At the age of 38, Katherine Wilemon suffered a heart attack as she carried a ceramic pot into her backyard garden in Los Angeles. Now 53, the mother of two eats right, exercises and takes cholesterol-lowering medication—but it may still not be enough.
“I live with the anxiety of having another heart attack,” says Ms. Wilemon, whose genetic disorder causes high cholesterol levels and a risk for heart attack or stroke that is up to 20 times that of people without it.
In the next decade, Crispr-Cas9 and other new gene-editing techniques may protect the health not only of Ms. Wilemon and others with familial hypercholesterolemia but millions of people with a range of conditions, including chronic pain and diabetes. Rather than take drugs for years or even decades, for example, at-risk people might be able to protect themselves with a one-and-done Crispr therapy.
It has been a year of profound change that is still transforming all aspects of society. Science has brought revolutionary technologies from the lab into people’s daily lives. Covid-19 vaccines and Crispr gene editors both built on decades of research into RNA, a crucial molecule in cells. During the pandemic, the flourishing of both seemed to signal a new era in genetic medicine.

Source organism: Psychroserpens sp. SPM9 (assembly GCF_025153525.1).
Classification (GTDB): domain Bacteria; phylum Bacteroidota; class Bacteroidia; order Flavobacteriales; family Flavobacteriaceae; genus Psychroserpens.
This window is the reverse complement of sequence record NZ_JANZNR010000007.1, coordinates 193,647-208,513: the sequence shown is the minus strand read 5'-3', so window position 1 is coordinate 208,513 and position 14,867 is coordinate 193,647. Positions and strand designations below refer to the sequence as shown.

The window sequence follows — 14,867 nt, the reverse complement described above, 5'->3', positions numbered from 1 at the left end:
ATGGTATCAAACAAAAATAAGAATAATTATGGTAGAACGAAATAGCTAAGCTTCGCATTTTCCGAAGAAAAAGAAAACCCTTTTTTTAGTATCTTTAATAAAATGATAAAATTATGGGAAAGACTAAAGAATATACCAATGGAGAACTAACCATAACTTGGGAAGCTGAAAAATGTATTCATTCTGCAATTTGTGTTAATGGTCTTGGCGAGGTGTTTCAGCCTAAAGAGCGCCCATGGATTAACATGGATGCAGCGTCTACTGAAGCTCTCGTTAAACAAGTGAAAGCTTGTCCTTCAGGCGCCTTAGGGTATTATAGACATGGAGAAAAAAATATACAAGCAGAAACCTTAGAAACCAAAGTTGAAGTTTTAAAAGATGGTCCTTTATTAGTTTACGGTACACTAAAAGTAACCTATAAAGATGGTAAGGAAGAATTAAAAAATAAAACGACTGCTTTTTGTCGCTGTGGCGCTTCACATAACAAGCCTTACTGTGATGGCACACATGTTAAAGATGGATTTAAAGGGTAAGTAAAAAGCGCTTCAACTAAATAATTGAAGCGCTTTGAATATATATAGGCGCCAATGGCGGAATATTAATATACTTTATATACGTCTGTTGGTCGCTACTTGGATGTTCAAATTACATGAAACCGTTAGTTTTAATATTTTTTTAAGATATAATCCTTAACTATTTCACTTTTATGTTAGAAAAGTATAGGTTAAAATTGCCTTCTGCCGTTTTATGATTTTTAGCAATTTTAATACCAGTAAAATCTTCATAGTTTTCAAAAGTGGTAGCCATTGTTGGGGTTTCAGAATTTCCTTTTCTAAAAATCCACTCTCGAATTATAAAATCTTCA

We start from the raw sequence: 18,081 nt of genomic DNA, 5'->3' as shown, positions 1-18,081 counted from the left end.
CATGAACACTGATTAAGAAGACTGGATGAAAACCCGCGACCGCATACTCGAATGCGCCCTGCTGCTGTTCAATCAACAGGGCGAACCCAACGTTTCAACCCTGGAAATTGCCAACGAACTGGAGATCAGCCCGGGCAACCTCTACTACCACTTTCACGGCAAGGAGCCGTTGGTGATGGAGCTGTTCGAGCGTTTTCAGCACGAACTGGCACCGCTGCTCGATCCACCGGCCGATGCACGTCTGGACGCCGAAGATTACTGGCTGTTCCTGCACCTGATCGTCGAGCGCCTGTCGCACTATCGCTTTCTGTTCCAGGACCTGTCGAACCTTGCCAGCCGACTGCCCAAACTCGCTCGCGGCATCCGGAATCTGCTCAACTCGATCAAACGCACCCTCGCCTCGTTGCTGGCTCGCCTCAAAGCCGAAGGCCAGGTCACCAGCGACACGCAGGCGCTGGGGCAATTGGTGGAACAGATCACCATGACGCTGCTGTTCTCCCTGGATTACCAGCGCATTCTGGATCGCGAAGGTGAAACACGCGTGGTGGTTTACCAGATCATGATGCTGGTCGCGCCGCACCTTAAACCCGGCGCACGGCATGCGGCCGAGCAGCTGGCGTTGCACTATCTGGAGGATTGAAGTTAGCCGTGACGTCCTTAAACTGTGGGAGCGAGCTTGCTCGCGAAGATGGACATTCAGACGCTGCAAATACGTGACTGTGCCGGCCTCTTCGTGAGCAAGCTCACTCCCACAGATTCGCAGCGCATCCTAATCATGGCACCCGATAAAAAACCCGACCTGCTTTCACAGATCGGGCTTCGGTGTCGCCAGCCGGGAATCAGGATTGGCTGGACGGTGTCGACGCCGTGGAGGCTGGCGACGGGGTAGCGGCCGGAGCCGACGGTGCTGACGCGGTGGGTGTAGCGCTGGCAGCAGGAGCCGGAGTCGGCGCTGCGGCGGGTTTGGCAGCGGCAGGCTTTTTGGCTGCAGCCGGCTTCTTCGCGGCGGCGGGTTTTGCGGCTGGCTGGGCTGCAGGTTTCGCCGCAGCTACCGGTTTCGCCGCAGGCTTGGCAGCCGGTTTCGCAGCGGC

“We need to think about what it will mean for all of us to live in a gene-edited world,” says Fyodor Urnov, scientific director of technology and translation at the Innovative Genomics Institute at the University of California, Berkeley.
Last year, two scientists won the Nobel Prize for their work on Crispr-Cas9, which can be used to alter disease-causing genes. The prize came eight years after Drs.
published a landmark paper demonstrating how Crispr-Cas9—which bacteria use to defend themselves against viruses—could be adapted to create a tool to edit DNA in animals, plants and people.
Scientists reported last December that gene-edited cells curbed severe pain and other symptoms in a small number of patients with sickle cell disease and beta-thalassemia, two rare, inherited blood disorders.
Verve Therapeutics, a Cambridge, Mass.-based startup, presented animal research in 2020 showing that a Crispr-based therapy for cardiovascular disease reduced levels of LDL, or “bad” cholesterol, by an average of 61%.
a Swiss company, and a partner plan to test a Crispr therapy for diabetes: An under-the-skin implant containing Crispr-edited cells that will deliver insulin, with the goal of eliminating injections and regular testing of glucose levels.
The original version of Crispr—what Dr. Urnov calls “Crispr 1.0”—cuts both strands of the double-stranded DNA molecule. Breaking both strands can lead to unintended edits and potentially deleterious health effects.
New versions of Crispr may allow more precise edits. A “Crispr 2.0” technique called base editing, for example, can change DNA without cutting its strands.
In the case of heart disease, scientists are using Crispr in an attempt to turn off the disease-causing PCSK9 gene in the liver. By turning off the gene, people are able to maintain very low LDL levels and are protected against heart disease. A clinical trial of PCSK9 editing now in the works will likely start with people with severe cardiovascular risk but eventually could be applied more broadly.